The OA

The OA

The Netflix show that’s quietly making waves amongst intellectuals and dreamers.


Have you ever felt as though there was a presence in your midst, yet you had no explanation for it? Have you ever experienced something, then experienced the exact same thing some time later, and the first instance then seemed like a dream or thought? Do you feel your loved ones are still with you, even though they have passed on? What if heaven in another dimension? What if what we think of as aliens, are emissions of souls from other dimensions, or (non-denominational) angels here to help us? What if you could travel to all these dimensions, and meet these angels? What if you were one of them?

The OA rests on the theories of physicists, astrophysicists, astronomers, psycologists, oneirologists (people who study dreams), and especially thanatologists (people who study death) and laces them together in a captivating story. This story revolves around Prairie’s story, after having a near death experience, and how her life changed completely from that moment on.

People I know who have had near death experiences talk about feeling calm, sometimes confused, not wanting to return to their bodies, and even seeing entities they don’t recognize because they aren’t exactly human. While some areas of scientific study would want to explain these experiences away, The OA delivers to any average person who wants to believe in something deeper, more profound. For those of us yearning for deep, intellectual conversations about death, angels, dimensions, and dreams, this show is a conversation starter.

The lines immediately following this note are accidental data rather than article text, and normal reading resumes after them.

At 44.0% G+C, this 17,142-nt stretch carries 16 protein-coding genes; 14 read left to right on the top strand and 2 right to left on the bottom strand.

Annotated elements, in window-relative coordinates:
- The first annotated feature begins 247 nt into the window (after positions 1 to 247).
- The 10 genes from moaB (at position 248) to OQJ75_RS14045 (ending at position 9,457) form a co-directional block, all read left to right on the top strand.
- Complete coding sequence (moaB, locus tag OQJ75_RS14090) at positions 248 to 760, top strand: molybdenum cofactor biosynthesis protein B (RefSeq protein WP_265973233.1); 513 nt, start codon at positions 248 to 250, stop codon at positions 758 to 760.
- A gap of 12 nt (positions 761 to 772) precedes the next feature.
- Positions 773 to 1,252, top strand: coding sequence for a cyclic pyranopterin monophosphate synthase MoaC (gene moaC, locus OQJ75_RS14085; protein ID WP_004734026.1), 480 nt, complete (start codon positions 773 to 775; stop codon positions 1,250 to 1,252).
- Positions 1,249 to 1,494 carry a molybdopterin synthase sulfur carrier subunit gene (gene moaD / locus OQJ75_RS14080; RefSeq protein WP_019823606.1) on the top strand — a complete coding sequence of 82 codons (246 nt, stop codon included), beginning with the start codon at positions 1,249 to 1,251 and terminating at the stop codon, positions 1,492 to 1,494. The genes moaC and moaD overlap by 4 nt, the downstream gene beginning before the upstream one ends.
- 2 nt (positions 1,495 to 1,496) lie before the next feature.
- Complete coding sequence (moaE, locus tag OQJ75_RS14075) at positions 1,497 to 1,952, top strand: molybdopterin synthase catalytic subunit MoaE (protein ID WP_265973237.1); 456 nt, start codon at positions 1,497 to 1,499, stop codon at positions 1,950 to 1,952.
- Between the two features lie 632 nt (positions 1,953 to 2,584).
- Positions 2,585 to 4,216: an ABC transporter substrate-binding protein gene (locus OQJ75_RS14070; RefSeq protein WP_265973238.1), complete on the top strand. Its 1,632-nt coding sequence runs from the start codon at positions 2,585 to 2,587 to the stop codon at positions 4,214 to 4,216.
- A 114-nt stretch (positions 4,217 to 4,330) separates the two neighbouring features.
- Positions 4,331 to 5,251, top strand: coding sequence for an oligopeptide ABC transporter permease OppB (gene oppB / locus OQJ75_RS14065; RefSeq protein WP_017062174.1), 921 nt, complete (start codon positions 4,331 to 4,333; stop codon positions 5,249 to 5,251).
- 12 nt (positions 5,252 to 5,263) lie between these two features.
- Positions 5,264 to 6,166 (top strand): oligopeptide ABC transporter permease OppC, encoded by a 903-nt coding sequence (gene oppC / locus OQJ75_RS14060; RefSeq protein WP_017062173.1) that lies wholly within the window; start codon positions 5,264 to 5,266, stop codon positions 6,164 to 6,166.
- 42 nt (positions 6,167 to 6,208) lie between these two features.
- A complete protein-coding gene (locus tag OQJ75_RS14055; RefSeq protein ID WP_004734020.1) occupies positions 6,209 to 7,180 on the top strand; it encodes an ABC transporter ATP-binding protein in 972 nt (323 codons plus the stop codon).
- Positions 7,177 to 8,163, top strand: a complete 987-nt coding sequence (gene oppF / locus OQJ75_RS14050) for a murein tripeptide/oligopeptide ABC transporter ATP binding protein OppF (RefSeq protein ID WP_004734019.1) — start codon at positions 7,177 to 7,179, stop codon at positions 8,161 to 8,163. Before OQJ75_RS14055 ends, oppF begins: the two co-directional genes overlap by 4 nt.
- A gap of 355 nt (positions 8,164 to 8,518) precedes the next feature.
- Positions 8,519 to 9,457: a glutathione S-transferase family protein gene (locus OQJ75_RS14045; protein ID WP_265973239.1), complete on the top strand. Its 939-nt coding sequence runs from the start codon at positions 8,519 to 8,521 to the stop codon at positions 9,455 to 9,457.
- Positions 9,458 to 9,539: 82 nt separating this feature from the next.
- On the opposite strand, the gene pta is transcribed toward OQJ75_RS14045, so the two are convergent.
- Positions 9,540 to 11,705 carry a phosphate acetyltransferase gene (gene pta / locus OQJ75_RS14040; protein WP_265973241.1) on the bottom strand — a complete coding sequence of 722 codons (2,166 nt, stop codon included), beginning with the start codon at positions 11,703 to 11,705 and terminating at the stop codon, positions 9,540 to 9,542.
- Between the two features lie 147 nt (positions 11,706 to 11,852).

As we learn more about Prairie’s story, we realize there is more than meets the eye, and Prairie who used to be Nina is now calling herself a strange name. It is evident from the opening scene that Prairie has gone through a number of experiences that cannot be explained away easily, and she does not want to be touched. She exhibits clear signs of trauma, but as the story draws us in, we realize it isn’t quite the kind of trauma we would expect.

Prairie/Nina is convinced of something that only makes sense in her dreams. It becomes an arduous task for her to explain to people that her dreams are premonitions, or even glimpses into reality… or perhaps other realities…

The fact the the opening credits don’t appear until midway through the first episode should hint at the dynamic ability for The OA to deliver a powerful and compelling story. Give it a shot. Your time will not be wasted. Just one suggestion: If you’re planning on binge watching, don’t do it when you have work the next morning, because “just one more episode” easily turns into “screw it, who needs sleep?” very easily with this show… and the episodes are about an hour each.

Tune into two seasons on Netflix now. Enjoy!

Article by Lorisse Bentiné

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